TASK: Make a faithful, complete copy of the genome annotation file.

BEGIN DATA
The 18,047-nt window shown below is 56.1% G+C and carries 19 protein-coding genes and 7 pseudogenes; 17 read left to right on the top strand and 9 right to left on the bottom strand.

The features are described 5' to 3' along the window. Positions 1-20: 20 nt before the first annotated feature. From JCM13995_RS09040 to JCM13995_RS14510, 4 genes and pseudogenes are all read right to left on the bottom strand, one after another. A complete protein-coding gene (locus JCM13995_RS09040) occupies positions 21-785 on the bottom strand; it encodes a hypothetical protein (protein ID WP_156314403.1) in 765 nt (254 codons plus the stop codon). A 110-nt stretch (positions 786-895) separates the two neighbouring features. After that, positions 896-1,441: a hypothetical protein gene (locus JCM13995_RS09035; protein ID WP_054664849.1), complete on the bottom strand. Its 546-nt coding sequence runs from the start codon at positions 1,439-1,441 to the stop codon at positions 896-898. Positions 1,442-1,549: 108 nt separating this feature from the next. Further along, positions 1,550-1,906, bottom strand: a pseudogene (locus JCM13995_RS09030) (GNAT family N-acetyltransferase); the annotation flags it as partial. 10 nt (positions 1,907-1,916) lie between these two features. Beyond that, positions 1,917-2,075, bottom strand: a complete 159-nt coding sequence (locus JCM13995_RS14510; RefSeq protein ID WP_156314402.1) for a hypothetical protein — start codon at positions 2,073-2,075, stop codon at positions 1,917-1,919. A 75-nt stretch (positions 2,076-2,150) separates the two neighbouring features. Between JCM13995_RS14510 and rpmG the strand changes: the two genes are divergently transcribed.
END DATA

The 18,047-nt window shown below is 56.1% G+C and carries 19 protein-coding genes and 7 pseudogenes; 17 read left to right on the top strand and 9 right to left on the bottom strand.

The features are described 5' to 3' along the window. Positions 1-20: 20 nt before the first annotated feature. From JCM13995_RS09040 to JCM13995_RS14510, 4 genes and pseudogenes are all read right to left on the bottom strand, one after another. A complete protein-coding gene (locus JCM13995_RS09040) occupies positions 21-785 on the bottom strand; it encodes a hypothetical protein (protein ID WP_156314403.1) in 765 nt (254 codons plus the stop codon). A 110-nt stretch (positions 786-895) separates the two neighbouring features. After that, positions 896-1,441: a hypothetical protein gene (locus JCM13995_RS09035; protein ID WP_054664849.1), complete on the bottom strand. Its 546-nt coding sequence runs from the start codon at positions 1,439-1,441 to the stop codon at positions 896-898. Positions 1,442-1,549: 108 nt separating this feature from the next. Further along, positions 1,550-1,906, bottom strand: a pseudogene (locus JCM13995_RS09030) (GNAT family N-acetyltransferase); the annotation flags it as partial. 10 nt (positions 1,907-1,916) lie between these two features. Beyond that, positions 1,917-2,075, bottom strand: a complete 159-nt coding sequence (locus JCM13995_RS14510; RefSeq protein ID WP_156314402.1) for a hypothetical protein — start codon at positions 2,073-2,075, stop codon at positions 1,917-1,919. A 75-nt stretch (positions 2,076-2,150) separates the two neighbouring features. Between JCM13995_RS14510 and rpmG the strand changes: the two genes are divergently transcribed.